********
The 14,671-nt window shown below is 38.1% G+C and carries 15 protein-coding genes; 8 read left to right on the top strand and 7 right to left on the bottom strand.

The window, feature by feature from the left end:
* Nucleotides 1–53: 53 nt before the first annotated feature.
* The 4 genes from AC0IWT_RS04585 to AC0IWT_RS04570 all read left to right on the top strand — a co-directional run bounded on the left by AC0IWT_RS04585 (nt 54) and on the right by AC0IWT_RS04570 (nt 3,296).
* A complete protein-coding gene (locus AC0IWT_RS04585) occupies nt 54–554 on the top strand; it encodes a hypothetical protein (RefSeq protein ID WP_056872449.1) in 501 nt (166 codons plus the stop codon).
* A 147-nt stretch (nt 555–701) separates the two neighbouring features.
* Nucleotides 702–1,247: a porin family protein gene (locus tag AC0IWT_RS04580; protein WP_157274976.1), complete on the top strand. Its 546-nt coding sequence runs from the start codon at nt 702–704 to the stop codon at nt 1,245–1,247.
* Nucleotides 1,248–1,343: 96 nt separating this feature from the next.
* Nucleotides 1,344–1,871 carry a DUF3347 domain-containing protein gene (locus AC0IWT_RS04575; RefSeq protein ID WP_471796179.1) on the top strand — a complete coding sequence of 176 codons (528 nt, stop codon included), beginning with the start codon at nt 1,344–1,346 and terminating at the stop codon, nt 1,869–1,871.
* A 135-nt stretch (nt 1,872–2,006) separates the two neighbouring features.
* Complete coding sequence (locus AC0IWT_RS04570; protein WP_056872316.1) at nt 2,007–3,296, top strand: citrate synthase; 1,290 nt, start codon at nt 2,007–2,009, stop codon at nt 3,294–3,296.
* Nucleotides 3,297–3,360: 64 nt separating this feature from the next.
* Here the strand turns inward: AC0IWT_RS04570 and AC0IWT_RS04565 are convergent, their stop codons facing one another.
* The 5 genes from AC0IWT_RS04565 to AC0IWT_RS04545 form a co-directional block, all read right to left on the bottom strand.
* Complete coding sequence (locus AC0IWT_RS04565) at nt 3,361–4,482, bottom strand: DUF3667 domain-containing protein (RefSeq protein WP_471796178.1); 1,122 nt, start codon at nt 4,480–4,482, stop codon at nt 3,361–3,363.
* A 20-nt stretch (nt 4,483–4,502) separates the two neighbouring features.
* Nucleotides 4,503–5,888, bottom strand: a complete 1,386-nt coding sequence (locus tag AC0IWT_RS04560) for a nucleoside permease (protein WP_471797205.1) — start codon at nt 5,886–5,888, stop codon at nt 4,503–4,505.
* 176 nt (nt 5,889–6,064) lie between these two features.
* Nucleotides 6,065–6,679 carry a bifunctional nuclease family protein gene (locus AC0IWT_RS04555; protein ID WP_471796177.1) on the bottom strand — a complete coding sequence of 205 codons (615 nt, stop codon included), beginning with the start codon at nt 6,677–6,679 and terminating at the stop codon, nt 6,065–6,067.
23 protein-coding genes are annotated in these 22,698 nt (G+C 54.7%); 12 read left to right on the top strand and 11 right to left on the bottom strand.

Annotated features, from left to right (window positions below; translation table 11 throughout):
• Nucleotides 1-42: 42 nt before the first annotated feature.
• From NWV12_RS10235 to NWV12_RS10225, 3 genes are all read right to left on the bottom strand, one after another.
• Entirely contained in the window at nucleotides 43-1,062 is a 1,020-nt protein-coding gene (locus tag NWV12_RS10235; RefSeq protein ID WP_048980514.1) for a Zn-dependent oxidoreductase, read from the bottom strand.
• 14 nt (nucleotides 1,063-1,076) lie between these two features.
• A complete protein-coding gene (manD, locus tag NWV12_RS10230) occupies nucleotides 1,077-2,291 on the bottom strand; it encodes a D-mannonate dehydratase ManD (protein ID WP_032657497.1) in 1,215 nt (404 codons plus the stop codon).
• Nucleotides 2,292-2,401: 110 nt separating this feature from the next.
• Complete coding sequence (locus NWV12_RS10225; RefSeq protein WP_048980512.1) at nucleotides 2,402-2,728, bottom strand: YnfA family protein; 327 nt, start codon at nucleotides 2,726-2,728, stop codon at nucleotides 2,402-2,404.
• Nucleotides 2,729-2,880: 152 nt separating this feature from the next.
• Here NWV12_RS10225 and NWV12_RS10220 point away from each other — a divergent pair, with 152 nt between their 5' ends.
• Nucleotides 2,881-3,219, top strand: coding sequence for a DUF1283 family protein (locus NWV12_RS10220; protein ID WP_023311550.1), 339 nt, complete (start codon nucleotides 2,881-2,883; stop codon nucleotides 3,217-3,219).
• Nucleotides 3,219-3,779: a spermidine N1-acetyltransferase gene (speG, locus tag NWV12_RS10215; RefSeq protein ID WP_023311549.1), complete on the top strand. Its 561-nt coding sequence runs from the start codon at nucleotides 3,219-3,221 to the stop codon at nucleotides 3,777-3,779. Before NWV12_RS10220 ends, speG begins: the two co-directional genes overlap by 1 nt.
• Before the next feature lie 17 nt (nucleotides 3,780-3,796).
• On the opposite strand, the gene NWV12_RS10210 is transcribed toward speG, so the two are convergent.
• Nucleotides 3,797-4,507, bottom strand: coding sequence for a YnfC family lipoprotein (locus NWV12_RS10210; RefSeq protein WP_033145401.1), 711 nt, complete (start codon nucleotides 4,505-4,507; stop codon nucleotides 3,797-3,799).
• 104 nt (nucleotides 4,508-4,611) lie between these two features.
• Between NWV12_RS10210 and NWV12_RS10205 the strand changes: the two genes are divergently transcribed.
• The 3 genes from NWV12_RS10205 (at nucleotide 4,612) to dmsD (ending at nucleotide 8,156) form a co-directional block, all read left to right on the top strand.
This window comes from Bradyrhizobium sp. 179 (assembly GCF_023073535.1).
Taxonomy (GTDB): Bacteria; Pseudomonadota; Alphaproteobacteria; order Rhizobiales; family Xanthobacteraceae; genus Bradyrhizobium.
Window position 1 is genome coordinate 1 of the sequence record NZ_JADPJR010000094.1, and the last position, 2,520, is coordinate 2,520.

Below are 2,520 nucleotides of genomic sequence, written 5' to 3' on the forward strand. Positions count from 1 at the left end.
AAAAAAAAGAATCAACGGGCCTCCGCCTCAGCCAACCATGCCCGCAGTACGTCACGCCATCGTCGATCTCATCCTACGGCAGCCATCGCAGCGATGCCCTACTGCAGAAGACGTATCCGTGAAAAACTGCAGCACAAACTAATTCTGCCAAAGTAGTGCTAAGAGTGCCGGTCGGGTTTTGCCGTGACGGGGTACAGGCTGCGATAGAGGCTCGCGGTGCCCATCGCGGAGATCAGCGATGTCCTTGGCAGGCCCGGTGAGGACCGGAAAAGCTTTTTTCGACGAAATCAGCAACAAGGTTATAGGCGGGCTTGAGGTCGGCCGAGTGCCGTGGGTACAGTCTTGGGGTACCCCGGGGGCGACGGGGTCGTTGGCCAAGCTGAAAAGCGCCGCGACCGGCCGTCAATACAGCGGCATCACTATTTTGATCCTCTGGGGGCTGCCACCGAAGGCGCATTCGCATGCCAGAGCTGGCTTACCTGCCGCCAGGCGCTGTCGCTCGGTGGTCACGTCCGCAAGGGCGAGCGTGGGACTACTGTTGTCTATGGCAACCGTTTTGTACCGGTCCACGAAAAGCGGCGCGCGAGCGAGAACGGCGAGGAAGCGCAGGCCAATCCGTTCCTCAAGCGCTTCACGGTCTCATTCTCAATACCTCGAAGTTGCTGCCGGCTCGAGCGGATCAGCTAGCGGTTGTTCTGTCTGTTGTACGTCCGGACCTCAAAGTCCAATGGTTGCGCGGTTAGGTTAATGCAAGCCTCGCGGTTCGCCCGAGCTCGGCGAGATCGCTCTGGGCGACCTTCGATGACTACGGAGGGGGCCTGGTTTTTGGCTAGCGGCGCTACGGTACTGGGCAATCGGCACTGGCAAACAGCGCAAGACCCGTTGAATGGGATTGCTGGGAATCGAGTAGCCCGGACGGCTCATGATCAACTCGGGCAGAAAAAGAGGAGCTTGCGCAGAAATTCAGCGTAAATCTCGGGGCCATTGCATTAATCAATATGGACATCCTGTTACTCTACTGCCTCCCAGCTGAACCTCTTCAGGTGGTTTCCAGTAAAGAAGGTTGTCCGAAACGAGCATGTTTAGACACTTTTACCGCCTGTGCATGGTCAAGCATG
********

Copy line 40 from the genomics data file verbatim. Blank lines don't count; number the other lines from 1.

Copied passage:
Taxonomy (GTDB): Bacteria; Pseudomonadota; Alphaproteobacteria; order Rhizobiales; family Xanthobacteraceae; genus Bradyrhizobium.